Vickie has decided that she needs to communicate her concerns about the Abbott’s way of life to Carl. She may look like a woman only interested in laughing it up while she’s giving her kids wedgies, but Vickie’s got a streak of save the children! in her makeup. From the previews, we know she’s going to make Carl cry. He won’t be the first Trading Spouses dad caught on camera sharing painful emotions. I suspect he won’t be the last, either.
The conversation starts out with Vickie confronting Carl about sheltering his sons. Luke and Kyle are behind Carl, mostly listening in and trading shocked looks with each other, but answering Vickie when she asks what they do when their mom leaves the house. “She doesn’t,” they reply. What, no one goes to the grocery store in that family? As for Carl, he listens to her arguments, but dismisses her points with the excuse that he and his family are “not normal.” Vickie poo poos him. Actually, she bleep bleeps his answer. “You eat and sleep and breathe and bleep just like anybody else, and you’re going to tell me you’re not normal?”
Carl retrieves a small globe to illustrate his whatever point he’s making about normalcy. Behind him, Luke and Kyle settle in, as if they’ve heard this story many times. Tracing a finger, he plots a line through the jungles of Borneo through the Sahara (well, we don’t see it, but that’s how he described it). The entire journey he went barefoot, he tells her. No wonder she’s rolling her eyes.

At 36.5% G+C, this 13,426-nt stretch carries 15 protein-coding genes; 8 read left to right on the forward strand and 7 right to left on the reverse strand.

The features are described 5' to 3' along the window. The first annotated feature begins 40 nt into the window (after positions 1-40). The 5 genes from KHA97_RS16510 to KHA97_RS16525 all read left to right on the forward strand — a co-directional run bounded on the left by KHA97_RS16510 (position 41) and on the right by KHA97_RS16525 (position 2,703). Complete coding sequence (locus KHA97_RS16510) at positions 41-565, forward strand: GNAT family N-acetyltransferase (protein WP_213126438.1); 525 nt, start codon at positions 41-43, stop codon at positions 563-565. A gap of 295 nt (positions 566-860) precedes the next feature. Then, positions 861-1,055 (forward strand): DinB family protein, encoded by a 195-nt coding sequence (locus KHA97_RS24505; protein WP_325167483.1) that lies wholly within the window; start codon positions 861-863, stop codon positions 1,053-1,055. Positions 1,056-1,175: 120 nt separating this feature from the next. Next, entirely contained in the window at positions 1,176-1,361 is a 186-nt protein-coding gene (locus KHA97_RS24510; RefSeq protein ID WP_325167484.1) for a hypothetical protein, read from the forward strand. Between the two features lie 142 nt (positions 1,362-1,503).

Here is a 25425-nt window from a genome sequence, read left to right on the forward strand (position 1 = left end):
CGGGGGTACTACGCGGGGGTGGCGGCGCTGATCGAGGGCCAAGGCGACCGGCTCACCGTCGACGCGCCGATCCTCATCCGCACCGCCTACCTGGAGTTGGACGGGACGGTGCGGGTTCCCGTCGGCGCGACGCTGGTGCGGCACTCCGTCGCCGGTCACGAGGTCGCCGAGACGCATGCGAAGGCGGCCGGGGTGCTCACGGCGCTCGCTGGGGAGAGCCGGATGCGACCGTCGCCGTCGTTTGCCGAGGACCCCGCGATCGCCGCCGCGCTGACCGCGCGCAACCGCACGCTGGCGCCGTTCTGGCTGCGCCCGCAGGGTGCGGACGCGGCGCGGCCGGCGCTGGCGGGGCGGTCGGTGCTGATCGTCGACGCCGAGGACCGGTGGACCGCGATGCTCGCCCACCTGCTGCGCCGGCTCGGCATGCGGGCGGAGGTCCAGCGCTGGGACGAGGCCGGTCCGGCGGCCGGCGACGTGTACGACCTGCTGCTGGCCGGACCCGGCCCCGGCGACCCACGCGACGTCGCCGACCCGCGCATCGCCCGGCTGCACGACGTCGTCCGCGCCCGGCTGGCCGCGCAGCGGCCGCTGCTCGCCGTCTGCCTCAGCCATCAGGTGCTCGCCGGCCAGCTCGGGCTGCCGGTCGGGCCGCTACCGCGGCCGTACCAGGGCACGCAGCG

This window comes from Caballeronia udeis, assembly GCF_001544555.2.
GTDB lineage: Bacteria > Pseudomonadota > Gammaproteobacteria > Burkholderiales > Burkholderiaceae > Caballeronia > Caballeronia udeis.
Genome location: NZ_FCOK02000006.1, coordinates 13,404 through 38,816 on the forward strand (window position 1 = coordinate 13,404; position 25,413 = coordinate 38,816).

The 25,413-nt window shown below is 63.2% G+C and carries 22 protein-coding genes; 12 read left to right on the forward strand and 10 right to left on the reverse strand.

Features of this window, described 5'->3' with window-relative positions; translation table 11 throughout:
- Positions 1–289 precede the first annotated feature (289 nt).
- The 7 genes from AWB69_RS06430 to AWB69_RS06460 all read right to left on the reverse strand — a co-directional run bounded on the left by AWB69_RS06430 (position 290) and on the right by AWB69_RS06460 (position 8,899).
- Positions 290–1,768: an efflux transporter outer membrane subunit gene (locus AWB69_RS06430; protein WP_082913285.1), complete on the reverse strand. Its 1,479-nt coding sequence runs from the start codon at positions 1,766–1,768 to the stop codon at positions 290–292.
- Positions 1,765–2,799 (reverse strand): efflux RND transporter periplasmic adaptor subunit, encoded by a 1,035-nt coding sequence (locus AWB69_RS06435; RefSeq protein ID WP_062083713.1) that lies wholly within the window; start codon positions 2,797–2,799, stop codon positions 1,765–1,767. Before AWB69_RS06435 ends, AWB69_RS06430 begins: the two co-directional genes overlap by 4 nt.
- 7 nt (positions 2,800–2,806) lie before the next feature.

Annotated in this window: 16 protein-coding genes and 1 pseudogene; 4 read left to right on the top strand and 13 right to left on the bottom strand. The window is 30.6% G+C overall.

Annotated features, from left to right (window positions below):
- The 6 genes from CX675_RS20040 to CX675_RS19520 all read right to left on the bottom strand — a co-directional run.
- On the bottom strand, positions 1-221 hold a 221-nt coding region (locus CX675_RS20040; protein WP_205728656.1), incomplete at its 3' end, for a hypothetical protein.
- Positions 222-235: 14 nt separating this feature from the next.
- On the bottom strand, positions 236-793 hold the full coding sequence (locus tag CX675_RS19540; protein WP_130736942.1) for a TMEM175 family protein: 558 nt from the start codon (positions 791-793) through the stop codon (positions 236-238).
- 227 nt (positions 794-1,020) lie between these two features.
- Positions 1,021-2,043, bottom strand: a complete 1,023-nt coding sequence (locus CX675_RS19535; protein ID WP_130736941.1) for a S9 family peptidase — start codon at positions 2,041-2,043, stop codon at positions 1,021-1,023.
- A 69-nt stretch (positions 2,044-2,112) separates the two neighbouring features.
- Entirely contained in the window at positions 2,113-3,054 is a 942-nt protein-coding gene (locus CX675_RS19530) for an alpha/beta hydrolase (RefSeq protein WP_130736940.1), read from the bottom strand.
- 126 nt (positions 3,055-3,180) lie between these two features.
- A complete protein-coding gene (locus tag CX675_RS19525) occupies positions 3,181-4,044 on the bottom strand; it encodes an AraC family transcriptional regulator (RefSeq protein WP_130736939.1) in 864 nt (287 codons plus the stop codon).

But he is trying to explain that he spent some twenty years on this barefoot quest, all the while keeping the company of thieves, killers and bandits. And pirates, right? He didn’t mention them, but there must have been pirates! He is wrapping up his story, reflecting on his “deep, deep” journey, when we hear Vickie’s take on the tale: “You full of bleep!” *double take* Woah, where did that come from?
Vickie takes Carl to task for trying to complicate a simple discussion. The subject? Letting the boys out of the house by themselves for a change. Carl’s answer? More than she needed to know. He says he can’t let the boys out by themselves because it would compromise his integrity. He tells her she doesn’t understand what he means by “integrity”, and Vickie gives her definition: “who I am and what I believe in.” Well, that...works. Doesn’t it?
Not to Carl. He dismisses her, saying he can’t explain his notion of integrity. You can already see Carl furrowing his eyebrows and smiling over Vickie’s lack of understanding. I get the feeling that people don’t “get” Carl on a regular basis, don’t you? But here’s where the conversation takes a turn from amusing mis-communication to deadly serious. “Clarify it for me,” pipes up Luke. Carl turns to Luke standing behind him with a look of genuine surprise. Luke? Questioning his Papa?